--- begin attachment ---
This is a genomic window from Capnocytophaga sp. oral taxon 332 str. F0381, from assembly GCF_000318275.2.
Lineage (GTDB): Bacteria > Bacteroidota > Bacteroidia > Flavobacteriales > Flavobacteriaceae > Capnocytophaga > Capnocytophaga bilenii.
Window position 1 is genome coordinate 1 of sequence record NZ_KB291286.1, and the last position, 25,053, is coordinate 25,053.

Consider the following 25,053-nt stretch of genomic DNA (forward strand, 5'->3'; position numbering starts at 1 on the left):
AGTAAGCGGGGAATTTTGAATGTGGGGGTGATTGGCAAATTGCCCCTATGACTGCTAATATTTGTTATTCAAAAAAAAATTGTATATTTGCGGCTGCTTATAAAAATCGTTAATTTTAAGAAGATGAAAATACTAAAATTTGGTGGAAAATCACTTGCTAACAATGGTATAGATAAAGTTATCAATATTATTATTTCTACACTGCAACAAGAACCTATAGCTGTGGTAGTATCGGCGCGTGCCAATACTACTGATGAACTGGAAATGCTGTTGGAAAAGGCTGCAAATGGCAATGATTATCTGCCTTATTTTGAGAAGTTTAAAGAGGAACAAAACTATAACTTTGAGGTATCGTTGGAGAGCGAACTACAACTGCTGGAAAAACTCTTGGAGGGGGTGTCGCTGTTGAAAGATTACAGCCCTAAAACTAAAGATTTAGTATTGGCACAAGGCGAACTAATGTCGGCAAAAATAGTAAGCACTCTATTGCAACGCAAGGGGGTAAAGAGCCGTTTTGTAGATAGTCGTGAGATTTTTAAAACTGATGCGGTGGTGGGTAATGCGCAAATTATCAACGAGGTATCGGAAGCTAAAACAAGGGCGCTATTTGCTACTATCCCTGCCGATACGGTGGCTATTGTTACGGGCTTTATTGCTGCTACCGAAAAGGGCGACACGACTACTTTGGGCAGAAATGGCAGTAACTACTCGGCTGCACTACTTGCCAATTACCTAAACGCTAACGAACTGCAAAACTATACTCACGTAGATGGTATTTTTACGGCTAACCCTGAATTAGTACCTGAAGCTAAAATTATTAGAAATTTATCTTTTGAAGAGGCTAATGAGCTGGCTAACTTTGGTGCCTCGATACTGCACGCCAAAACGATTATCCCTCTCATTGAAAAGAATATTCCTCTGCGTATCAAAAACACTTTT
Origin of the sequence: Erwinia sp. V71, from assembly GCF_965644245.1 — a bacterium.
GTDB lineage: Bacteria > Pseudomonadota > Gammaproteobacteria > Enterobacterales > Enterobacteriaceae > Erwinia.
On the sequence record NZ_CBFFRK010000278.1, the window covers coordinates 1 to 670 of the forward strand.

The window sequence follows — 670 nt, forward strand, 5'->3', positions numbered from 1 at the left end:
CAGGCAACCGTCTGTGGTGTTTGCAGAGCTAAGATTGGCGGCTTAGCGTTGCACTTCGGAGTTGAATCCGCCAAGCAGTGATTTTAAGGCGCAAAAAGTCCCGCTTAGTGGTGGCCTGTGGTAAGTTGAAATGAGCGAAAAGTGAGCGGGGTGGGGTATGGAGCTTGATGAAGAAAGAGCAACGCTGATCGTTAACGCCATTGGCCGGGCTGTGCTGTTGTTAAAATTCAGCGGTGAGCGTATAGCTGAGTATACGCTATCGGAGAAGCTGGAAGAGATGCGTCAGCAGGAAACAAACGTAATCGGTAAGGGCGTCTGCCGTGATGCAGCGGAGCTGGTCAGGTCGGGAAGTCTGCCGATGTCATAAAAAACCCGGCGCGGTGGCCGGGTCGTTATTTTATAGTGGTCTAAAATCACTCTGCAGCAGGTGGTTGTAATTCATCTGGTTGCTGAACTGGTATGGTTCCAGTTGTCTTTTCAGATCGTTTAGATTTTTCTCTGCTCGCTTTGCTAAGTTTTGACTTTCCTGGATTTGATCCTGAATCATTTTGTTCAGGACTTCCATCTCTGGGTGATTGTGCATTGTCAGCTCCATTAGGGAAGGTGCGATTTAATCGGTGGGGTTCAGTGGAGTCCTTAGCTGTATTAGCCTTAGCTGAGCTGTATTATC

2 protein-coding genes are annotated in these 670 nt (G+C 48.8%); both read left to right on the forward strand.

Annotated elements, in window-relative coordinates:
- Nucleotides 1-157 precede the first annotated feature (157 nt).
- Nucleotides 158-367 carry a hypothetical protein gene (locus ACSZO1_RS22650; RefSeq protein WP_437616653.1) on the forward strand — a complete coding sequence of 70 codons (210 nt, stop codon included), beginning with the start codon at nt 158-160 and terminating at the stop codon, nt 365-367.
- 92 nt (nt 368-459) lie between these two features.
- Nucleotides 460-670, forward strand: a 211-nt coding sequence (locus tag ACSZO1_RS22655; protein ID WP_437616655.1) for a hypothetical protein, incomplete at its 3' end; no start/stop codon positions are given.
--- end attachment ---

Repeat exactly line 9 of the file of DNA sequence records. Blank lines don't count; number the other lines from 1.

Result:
The window sequence follows — 670 nt, forward strand, 5'->3', positions numbered from 1 at the left end: